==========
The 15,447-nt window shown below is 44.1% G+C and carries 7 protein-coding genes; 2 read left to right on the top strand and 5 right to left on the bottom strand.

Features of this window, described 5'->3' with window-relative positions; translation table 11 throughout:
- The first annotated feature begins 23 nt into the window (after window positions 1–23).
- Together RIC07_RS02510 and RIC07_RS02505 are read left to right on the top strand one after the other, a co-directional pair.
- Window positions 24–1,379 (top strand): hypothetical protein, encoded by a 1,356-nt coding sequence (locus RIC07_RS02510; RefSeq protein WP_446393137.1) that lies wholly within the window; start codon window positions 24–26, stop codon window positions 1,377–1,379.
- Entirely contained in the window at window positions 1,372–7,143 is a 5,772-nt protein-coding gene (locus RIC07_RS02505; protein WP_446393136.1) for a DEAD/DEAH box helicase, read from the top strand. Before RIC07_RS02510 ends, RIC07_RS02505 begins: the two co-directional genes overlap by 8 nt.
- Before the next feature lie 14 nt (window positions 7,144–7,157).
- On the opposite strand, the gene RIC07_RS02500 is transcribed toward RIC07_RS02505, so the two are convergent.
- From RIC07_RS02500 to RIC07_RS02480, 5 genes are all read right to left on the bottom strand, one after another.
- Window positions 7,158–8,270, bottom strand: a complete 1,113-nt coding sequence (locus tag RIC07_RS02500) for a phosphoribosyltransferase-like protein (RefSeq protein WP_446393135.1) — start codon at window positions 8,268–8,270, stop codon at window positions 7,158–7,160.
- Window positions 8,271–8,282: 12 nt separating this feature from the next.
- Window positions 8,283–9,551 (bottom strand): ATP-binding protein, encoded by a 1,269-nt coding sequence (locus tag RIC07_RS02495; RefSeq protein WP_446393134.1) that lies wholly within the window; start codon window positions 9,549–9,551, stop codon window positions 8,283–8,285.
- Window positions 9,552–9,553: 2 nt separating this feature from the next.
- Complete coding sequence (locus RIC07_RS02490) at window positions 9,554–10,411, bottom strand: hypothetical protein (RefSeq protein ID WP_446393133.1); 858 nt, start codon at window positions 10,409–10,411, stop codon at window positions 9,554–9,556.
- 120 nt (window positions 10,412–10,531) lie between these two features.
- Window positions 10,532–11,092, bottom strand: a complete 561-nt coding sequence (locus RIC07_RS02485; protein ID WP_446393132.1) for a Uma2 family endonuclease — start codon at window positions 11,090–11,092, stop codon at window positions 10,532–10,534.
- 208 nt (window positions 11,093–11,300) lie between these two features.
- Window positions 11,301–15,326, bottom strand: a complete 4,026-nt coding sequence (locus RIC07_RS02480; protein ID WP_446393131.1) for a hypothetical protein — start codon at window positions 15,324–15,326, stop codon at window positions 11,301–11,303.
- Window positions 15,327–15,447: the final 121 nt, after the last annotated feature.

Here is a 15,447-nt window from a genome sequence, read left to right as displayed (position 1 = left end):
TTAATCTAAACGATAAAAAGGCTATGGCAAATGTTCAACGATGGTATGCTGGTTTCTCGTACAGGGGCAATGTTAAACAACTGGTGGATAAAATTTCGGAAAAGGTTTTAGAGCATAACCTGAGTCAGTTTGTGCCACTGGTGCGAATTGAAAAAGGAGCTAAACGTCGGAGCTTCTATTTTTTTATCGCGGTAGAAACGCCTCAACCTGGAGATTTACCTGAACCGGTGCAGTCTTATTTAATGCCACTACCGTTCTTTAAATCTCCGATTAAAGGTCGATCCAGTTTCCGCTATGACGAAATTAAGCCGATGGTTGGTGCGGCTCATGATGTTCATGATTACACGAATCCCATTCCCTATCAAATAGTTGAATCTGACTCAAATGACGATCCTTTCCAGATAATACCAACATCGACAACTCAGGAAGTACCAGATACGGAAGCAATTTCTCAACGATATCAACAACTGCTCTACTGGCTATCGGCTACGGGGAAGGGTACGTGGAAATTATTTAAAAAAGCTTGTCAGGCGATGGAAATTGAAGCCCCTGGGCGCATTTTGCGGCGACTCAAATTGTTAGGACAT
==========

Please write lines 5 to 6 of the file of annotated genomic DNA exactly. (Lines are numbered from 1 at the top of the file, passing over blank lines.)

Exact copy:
- Window positions 24–1,379 (top strand): hypothetical protein, encoded by a 1,356-nt coding sequence (locus RIC07_RS02510; RefSeq protein WP_446393137.1) that lies wholly within the window; start codon window positions 24–26, stop codon window positions 1,377–1,379.
- Entirely contained in the window at window positions 1,372–7,143 is a 5,772-nt protein-coding gene (locus RIC07_RS02505; protein WP_446393136.1) for a DEAD/DEAH box helicase, read from the top strand. Before RIC07_RS02510 ends, RIC07_RS02505 begins: the two co-directional genes overlap by 8 nt.